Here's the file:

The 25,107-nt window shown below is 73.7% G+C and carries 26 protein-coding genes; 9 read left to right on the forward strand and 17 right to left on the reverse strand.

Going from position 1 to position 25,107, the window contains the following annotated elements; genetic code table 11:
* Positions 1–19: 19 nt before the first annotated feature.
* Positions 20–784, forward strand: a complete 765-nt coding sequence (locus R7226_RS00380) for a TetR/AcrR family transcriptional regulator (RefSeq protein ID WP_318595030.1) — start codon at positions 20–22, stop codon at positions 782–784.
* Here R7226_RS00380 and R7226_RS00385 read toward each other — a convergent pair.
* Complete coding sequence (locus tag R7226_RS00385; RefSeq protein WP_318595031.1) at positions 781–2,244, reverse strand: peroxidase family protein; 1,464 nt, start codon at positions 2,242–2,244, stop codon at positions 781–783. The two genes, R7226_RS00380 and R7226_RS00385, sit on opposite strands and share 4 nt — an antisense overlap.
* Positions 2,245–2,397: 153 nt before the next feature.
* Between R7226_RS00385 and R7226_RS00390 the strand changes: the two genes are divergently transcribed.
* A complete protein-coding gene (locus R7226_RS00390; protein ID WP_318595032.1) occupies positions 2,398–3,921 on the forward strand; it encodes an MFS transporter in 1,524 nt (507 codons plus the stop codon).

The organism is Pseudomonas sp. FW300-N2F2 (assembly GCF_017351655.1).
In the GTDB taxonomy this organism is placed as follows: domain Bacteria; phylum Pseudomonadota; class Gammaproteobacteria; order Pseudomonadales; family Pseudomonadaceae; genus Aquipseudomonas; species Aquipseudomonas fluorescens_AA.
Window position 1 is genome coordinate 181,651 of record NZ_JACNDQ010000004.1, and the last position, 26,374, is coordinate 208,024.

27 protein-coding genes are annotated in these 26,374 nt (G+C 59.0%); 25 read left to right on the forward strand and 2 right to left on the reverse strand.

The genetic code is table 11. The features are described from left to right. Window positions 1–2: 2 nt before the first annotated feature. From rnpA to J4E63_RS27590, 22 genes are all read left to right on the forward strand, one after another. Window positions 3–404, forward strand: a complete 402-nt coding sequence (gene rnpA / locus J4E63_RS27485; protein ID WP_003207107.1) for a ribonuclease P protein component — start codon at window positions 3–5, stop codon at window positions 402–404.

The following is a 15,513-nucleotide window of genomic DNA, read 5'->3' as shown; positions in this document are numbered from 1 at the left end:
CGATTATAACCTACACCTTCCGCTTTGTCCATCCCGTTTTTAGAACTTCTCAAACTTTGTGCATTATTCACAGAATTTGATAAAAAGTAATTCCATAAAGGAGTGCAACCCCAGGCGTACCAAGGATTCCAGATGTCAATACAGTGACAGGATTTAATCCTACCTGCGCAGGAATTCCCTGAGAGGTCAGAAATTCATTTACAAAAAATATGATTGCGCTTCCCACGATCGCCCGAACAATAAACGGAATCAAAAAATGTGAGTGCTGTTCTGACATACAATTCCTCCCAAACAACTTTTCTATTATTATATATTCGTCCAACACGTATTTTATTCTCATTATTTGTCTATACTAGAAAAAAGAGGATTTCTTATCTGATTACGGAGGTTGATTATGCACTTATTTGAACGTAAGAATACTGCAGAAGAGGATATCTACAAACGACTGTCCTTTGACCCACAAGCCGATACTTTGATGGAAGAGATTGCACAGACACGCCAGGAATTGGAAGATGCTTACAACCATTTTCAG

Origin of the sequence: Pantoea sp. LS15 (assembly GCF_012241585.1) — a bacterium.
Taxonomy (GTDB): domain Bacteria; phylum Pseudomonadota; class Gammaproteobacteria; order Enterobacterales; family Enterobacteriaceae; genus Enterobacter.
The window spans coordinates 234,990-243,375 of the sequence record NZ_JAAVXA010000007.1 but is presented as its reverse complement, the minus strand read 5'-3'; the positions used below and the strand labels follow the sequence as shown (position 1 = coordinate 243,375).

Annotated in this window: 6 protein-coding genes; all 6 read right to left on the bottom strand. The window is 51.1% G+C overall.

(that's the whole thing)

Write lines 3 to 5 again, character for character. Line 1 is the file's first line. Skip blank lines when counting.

* Positions 1–19: 19 nt before the first annotated feature.
* Positions 20–784, forward strand: a complete 765-nt coding sequence (locus R7226_RS00380) for a TetR/AcrR family transcriptional regulator (RefSeq protein ID WP_318595030.1) — start codon at positions 20–22, stop codon at positions 782–784.
* Here R7226_RS00380 and R7226_RS00385 read toward each other — a convergent pair.